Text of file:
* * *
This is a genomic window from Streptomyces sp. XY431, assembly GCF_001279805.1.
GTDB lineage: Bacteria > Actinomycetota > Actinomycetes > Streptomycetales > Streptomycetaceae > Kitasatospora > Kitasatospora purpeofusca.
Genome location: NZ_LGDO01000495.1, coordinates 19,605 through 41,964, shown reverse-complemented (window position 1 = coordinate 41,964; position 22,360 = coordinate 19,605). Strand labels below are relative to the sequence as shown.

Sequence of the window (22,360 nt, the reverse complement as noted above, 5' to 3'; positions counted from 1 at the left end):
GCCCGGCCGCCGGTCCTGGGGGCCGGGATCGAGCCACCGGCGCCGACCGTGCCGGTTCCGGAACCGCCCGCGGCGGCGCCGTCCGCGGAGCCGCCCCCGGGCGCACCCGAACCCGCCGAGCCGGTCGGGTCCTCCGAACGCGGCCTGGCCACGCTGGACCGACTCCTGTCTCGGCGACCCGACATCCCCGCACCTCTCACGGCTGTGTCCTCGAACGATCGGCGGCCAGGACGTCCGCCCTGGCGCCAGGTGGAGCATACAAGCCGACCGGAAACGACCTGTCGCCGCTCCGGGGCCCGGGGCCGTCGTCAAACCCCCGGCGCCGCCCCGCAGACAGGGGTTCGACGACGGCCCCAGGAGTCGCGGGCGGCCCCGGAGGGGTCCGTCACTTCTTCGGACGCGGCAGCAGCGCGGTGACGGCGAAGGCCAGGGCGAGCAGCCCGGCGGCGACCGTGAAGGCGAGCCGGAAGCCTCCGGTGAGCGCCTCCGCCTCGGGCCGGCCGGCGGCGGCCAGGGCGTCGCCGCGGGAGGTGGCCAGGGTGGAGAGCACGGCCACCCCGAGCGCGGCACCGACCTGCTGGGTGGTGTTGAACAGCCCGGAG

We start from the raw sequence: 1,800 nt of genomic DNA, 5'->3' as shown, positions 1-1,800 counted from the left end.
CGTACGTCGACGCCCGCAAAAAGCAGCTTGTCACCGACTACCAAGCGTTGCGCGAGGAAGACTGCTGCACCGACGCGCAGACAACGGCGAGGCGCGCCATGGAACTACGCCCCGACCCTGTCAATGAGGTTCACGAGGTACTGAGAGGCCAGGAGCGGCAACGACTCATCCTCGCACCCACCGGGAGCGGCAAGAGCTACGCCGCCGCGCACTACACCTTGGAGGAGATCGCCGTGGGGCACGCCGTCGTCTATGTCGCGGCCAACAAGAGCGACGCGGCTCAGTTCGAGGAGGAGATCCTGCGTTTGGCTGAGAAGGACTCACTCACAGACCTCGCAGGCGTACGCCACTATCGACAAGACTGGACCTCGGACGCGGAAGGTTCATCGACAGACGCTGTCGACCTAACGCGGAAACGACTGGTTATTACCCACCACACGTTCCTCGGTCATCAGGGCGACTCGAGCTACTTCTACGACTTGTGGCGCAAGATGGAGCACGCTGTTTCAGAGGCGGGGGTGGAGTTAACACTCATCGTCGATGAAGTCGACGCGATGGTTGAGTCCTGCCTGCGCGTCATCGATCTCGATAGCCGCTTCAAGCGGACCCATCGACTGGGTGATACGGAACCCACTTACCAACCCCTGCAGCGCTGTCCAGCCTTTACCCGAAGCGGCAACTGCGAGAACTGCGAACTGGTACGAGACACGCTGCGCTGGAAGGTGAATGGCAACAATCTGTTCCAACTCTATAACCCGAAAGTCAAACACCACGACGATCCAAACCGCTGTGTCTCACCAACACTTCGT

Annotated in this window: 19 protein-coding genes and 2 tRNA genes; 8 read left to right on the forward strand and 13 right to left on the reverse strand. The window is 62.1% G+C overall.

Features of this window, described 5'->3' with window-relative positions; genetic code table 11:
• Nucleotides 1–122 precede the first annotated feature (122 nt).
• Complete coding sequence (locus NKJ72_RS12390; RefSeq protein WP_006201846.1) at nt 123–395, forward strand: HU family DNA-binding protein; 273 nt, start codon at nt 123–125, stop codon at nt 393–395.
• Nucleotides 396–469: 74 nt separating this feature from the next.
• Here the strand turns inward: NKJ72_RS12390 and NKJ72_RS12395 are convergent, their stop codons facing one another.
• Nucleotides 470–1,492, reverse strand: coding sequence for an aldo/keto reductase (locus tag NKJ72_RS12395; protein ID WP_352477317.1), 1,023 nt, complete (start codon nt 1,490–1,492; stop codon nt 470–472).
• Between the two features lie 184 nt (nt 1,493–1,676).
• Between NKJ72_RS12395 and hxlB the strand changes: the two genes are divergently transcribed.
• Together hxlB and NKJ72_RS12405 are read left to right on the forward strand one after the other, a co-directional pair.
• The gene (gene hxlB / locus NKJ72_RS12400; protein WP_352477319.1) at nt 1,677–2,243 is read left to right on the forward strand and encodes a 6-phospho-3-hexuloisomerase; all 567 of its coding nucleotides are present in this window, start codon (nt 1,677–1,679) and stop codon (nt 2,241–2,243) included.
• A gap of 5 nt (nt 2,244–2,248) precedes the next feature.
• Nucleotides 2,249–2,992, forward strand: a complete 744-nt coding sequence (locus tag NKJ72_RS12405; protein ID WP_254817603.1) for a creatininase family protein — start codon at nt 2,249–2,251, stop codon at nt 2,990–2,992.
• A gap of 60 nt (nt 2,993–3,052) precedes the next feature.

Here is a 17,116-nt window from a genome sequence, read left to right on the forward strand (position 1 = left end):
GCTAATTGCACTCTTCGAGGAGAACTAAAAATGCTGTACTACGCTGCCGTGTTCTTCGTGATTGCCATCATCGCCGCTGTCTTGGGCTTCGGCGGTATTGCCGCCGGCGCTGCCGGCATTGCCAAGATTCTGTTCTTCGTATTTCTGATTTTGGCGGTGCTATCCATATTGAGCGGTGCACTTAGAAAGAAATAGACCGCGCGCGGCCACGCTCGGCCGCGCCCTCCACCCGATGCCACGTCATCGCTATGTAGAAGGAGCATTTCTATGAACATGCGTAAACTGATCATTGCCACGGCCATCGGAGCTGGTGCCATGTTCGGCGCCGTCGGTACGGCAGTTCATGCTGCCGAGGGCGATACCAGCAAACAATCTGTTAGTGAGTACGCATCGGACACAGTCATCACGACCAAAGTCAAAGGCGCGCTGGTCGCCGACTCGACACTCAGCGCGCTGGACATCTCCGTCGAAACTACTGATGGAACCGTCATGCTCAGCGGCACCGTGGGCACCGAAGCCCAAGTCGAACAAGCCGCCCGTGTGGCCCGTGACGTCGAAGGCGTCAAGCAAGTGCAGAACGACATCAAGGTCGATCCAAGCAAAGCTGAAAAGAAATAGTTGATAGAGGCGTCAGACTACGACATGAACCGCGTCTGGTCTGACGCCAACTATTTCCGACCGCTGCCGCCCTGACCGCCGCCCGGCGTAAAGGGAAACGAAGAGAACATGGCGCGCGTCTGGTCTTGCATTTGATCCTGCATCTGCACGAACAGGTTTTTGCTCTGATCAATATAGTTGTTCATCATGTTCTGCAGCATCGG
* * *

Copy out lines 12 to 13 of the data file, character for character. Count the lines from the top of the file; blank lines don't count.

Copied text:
• Nucleotides 396–469: 74 nt separating this feature from the next.
• Here the strand turns inward: NKJ72_RS12390 and NKJ72_RS12395 are convergent, their stop codons facing one another.